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Preventing Deep-Vein Thrombosis

The third annual Deep-Vein Thrombosis Awareness month kicked off on March 7, 2006. This year New York City, Washington, D.C. and Miami, Florida hosted events to bring together people affected by DVT-Pulmonary Embolism. VOA's Pat Harris reports.

Deep Vein Thrombosis affects about two million people in the United States every year. It occurs when a blood clot forms in one of your large veins, usually in your lower limbs, partially or completely blocking circulation.

Melanie Bloom led New York City's kick-off for the Third Annual Coalition to Prevent DVT. She is the widow of David Bloom, an NBC television correspondent who died in 2003 from complications related to DVT while covering the war in Iraq.

In Washington, D.C., the cheerleaders of the Washington Redskins football team began the kick-off events for DVT.

Dr. Craig Kessler at the Georgetown University Medical Center explains how serious DVT can be. "Deep Vein-Thrombosis is an under-appreciated disease that occurs in over two-million people annually in the United States, and it's associated with the deaths of over-200 thousand people in the United States every year. That's actually more than the death rate of breast cancer and AIDS combined in our country."

Lizzy O'Hara discovered she had DVT about 5 years ago. "I was on a run about five years ago at the beach and I noticed a very bad pain in my left knee. I thought I'd pulled a muscle, gave it some rest and realized later that it was a DVT."

Dr. Kessler said there are several symptoms to watch for if you think you have DVT. "The symptoms of DVT are typically swelling of one leg verses the other, redness, soreness, difficulty with pain on walking, and unfortunately 50 percent of DVT is asymptomatic (producing no symptoms)."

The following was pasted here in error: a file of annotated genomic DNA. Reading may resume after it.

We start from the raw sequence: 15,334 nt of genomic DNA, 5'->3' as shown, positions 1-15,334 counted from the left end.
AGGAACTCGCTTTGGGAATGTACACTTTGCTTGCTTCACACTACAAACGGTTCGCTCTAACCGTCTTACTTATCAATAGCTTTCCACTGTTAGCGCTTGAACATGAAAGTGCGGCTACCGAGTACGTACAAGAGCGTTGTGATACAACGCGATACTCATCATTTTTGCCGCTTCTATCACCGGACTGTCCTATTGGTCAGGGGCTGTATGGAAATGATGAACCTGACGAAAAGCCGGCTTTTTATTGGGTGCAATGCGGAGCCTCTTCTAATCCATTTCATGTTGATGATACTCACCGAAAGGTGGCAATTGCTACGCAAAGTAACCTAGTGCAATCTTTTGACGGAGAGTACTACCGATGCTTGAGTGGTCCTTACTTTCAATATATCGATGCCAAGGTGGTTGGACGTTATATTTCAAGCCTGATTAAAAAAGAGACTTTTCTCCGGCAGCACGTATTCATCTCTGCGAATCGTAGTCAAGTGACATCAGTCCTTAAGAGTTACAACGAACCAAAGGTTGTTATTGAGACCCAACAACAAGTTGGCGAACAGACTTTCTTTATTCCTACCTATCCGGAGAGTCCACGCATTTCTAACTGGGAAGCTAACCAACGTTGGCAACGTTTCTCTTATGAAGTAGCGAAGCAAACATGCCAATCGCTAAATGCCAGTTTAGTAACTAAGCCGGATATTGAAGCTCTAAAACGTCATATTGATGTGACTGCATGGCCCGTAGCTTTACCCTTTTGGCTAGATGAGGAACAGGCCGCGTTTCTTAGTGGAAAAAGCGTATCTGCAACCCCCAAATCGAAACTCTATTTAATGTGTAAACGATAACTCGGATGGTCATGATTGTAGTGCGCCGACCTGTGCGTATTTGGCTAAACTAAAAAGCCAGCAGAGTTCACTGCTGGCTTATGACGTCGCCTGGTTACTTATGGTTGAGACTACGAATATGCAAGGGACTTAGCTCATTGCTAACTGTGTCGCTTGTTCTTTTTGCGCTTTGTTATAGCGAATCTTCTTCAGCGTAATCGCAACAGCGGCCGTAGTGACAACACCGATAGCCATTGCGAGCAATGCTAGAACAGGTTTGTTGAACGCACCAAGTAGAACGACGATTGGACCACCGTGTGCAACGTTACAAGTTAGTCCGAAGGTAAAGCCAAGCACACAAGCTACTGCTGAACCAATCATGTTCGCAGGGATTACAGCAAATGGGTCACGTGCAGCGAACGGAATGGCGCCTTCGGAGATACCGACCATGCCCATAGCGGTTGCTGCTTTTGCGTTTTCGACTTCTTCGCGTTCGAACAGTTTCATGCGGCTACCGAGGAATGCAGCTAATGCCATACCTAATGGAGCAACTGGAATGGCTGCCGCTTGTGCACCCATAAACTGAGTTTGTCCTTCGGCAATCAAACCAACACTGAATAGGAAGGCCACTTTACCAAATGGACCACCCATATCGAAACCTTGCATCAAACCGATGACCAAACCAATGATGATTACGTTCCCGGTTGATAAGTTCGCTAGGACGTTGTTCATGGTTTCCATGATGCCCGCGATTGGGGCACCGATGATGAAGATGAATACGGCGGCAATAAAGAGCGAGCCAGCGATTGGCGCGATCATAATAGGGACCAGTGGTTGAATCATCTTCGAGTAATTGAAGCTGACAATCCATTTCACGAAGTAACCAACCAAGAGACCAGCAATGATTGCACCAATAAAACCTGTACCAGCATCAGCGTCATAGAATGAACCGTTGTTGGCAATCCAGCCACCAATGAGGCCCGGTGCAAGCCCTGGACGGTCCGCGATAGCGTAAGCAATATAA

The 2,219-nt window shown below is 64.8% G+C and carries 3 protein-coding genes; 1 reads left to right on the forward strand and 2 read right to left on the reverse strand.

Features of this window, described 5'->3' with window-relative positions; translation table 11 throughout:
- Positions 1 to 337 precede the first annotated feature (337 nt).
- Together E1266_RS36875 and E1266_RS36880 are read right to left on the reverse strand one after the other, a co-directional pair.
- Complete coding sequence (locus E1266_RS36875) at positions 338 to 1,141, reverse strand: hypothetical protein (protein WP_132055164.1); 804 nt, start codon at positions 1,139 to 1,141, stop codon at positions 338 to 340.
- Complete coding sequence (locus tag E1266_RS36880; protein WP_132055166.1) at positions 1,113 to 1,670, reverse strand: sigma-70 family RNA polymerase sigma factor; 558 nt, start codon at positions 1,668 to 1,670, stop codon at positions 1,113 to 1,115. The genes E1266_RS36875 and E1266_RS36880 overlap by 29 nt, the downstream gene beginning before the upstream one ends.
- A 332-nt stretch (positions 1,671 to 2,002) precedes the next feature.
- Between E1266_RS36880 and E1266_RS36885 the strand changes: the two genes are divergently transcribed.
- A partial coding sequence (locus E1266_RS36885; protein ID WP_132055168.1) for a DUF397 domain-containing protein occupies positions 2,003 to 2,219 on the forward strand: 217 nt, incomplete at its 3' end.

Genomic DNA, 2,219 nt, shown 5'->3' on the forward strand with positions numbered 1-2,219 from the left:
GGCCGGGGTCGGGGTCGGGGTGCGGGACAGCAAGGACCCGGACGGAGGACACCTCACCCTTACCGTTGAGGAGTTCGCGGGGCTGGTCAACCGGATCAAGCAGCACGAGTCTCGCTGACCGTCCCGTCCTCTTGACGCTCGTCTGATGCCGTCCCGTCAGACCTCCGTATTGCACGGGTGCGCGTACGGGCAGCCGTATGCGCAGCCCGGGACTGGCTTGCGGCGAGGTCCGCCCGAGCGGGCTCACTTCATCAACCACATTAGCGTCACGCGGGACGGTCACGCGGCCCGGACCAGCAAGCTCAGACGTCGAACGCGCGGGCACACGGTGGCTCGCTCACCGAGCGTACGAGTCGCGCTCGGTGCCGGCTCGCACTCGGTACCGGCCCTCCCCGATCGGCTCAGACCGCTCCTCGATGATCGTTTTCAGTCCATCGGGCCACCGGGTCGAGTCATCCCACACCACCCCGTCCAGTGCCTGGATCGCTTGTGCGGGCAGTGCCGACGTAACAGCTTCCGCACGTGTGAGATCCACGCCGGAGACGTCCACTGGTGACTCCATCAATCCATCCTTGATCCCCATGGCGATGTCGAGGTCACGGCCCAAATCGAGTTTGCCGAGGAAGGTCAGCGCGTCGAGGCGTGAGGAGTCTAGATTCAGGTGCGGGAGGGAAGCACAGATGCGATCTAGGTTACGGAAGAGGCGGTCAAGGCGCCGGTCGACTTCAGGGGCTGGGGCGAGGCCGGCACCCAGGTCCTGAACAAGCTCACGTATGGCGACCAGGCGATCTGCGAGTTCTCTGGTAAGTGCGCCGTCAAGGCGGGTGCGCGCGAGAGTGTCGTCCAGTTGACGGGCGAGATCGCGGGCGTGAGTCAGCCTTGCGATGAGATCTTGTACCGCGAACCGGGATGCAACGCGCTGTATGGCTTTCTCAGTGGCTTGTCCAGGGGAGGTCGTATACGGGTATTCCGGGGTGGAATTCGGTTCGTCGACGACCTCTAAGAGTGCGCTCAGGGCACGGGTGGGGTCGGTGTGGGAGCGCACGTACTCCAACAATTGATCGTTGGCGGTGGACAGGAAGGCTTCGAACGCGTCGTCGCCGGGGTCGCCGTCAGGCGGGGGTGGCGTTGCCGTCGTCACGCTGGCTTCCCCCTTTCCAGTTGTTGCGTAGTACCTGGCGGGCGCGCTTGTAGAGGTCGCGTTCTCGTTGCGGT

Research shows there are several risk factors for DVT.

Lizzy O'Hara says she takes extra precautions by wearing compression stockings and taking aspirin daily. "I was on blood thinners for a significant amount of time and today I continue taking aspirin which is also a blood thinner."

There are few warning signs of DVT. Dr. Kessler advises speaking to a physician right away if you think you are at risk. "I think the important thing is to seek medical attention. Speak to your physician; let your physician know what your symptoms are. The physician can then examine you, and then perform the radiology test, the X-ray test that are necessary to establish the diagnosis."

Recognizing signs and symptoms of DVT will help reduce its risks before it occurs.

The DVT event in Washington ended with the Redskin cheerleaders performing one of their routines, called a kick-line.